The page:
See the catalogue here.

What do you think of Woolworths’ decision to not sell Australia Day merchandise this year? Do you ever buy Australia Day merchandise? Why not share your opinion in the comments section below?

Also read: Watchdog scrutinises ‘then and now’ pricing tactic

Jan Fisher
Jan Fisherhttp://www.yourlifechoices.com.au/author/JanFisher
Accomplished journalist, feature writer and sub-editor with impressive knowledge of the retirement landscape, including retirement income, issues that affect Australians planning and living in retirement, and answering YLC members' Age Pension and Centrelink questions. She has also developed a passion for travel and lifestyle writing and is fast becoming a supermarket savings 'guru'.


  1. Never have I bought cheap and nasty Chinese plastic, fake Australia Day rubbish from either Woolies, Coles, Big W, Kmart or elsewhere. Is this is a uniquely *LNP fettish?
    Will Woolies’ action change my shopping habits? Probably yes now I know that I’ll probably never come across Dutton while shopping and even fewer of his disciples, it adds a new buzz to shopping at Woolies.

  2. For a start, celebrating Australia Day on January 26th is a crock as it marks the settlement of New South Wales and nothing more. A more logical date is January 1st, the date of Federation. Secondly, the culturally divisive Federal Opposition Leader urges us to boycott Woolworths over its decision to not stock Australia Day paraphernalia and head to a German-Owned supermarket to buy bound-for-landfill Chinese-made flags to celebrate Britain’s arrival in New Holland!! The German-owned supermarket has since taken the same decision as Woolworths, by the way. I’d have more respect for politicians who call for a boycott over Woolworths’ poker-machine monopoly but that’s a money-earner for the govt. so don’t hold your breath.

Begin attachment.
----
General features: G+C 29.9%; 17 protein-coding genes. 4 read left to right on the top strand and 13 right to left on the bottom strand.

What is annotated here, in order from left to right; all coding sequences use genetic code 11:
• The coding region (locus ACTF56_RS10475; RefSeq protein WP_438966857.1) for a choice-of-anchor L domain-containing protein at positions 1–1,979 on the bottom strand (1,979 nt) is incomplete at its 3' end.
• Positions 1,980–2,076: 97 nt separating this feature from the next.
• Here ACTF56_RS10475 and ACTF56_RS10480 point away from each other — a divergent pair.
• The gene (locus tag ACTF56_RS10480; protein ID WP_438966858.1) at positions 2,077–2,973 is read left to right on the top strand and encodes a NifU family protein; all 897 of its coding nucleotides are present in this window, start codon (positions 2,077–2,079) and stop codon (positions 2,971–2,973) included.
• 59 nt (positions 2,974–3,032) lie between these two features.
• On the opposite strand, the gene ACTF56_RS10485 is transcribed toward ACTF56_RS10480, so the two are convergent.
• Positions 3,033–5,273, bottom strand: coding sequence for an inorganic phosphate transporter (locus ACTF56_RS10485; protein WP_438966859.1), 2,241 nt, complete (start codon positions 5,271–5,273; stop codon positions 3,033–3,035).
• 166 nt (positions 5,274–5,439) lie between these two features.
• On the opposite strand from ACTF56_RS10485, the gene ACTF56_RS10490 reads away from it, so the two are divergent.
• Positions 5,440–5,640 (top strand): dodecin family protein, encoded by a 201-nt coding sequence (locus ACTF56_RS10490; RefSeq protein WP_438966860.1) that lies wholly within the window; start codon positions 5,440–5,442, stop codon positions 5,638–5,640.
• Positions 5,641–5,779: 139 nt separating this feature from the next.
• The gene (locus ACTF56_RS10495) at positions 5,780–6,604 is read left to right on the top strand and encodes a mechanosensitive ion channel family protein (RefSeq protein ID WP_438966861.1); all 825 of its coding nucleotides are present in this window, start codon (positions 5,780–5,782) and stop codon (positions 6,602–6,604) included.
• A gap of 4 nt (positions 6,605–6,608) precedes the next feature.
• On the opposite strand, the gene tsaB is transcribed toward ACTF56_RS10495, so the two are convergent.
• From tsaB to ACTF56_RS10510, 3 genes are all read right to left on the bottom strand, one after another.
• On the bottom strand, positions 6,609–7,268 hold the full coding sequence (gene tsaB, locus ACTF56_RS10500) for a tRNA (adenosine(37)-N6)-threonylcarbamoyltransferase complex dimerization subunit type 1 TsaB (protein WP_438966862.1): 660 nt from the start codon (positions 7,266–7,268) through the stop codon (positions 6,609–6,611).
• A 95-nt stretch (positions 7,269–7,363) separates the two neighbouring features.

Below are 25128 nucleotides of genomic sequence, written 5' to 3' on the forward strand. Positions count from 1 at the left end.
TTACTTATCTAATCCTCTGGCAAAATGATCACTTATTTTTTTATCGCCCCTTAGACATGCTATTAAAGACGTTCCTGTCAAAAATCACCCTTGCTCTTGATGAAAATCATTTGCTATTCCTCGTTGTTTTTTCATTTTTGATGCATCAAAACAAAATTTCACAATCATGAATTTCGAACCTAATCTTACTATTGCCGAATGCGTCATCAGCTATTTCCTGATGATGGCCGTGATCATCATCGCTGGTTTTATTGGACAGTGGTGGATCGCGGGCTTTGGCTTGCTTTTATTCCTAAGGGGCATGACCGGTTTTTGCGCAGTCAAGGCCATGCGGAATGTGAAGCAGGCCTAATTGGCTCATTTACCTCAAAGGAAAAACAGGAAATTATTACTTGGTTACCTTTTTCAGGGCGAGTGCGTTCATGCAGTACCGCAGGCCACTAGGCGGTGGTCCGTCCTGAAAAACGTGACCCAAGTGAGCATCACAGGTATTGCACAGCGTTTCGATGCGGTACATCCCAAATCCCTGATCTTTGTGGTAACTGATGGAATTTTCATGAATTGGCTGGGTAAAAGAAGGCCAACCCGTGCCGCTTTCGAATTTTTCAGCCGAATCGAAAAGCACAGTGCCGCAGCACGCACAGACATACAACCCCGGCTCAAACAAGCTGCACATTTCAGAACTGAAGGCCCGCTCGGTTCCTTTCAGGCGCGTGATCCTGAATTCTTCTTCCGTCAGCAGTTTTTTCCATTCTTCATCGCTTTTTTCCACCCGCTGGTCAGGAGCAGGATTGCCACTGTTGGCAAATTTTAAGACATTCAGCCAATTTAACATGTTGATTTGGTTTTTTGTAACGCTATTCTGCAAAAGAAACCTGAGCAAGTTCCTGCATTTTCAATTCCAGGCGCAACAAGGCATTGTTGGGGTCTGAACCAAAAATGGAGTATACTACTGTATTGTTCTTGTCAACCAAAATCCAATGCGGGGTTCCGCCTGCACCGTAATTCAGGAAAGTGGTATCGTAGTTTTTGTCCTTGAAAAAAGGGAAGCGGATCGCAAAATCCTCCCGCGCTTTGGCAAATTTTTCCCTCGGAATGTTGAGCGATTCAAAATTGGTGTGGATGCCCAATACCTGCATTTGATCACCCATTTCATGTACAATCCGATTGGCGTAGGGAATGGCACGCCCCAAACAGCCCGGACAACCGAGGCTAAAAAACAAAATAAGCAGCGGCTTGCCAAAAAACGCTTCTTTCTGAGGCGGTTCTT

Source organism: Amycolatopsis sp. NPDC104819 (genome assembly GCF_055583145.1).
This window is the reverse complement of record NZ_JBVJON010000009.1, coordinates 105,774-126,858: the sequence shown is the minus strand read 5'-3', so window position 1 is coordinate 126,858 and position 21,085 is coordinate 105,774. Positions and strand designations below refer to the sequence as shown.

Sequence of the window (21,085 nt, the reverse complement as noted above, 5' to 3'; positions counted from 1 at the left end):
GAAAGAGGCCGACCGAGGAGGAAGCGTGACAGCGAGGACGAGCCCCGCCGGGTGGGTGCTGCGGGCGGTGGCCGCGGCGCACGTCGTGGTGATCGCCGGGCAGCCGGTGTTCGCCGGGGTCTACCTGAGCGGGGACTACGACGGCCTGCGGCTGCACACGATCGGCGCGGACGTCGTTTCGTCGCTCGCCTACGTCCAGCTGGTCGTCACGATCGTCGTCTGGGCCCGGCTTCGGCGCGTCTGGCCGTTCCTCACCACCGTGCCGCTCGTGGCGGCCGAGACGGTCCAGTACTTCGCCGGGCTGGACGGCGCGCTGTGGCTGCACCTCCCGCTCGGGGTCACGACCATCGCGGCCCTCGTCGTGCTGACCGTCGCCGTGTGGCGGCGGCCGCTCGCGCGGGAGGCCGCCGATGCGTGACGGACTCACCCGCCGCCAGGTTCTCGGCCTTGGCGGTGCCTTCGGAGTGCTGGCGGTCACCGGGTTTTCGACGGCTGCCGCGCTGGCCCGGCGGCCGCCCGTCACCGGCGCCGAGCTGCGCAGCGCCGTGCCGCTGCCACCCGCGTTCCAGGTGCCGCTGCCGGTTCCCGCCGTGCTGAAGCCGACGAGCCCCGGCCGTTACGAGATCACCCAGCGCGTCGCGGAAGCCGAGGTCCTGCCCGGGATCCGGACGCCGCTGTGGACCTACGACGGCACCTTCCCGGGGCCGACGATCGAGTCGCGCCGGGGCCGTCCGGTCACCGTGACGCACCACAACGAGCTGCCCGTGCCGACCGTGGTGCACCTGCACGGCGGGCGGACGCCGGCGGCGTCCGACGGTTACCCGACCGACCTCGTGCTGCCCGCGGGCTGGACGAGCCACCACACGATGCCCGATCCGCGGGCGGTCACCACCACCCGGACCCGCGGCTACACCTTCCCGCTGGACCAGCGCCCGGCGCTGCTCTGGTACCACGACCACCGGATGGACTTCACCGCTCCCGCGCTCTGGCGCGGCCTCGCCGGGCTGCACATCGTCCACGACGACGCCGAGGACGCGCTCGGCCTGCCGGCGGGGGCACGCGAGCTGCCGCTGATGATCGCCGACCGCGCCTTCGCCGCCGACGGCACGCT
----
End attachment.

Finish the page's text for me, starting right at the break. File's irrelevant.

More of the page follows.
• You’ve just made a good point 26 January IS NOT INVASION DAY!!!! not the day captain cook planted the flag so lets get on with it and just use the date as Australia day, 1st January is new year day, so not suitable as they will feel short changed and want another day off.

  3. Australia Day
    I’m most probably going to offend some friends here.

    So if you don’t know me well enough, go ahead and unfriend me.

    I celebrate Australia Day because I’m celebrating who we are as Australians.

    -How amazing this Country is. Nobody “owns” Australia.

    We are all just tenants of it.

    No matter how long anyone has been here.
    -Nobody owns it. But it’s our home.
    And that’s why I celebrate Australia Day.
    Because it’s my home and every Australian who lives here is my neighbour.
    They are all just tenants like me.
    All our arguments are because someone thinks they have ownership.
    Nobody has ownership of land that was created before any person existed.
    We are all just caretakers of the land we choose to live.
    Respect your fellow neighbours and live, celebrate your part of the world that you call home wherever it is. Celebrate it every day.

    And sorry…. For the misinformed minorities that obviously have some confusion with the date of Australia Day and Invasion Day, please do some research.
    -Nobody living in Australia is denying the past.
    We are all well aware of the past.
    However Australia Day to Australians has nothing to do with that.
    It is about our unity to be together as one and always going forward.


  4. Everyone has an opinion on this Australia Day issue ( well almost everyone as polls seem to indicate ~20% undecided) anyway we seem to now live in a world where it is fashionable for all and sundry, including big business to be constantly dispensing social direction and advice at every opportunity, it’s almost become fashionable for them.
    However they should remember that most of us are capable of making up our own minds and acting accordingly ( as we did recently in the referendum).
    One day we may get back to a nation where you can express your opinion, have a joke and a laugh without worrying about offending some group or other.
    Let’s all get a life back and enjoy what we have in this country , it does not exist in many other parts of the world .
    Oh..and enjoy Australia Day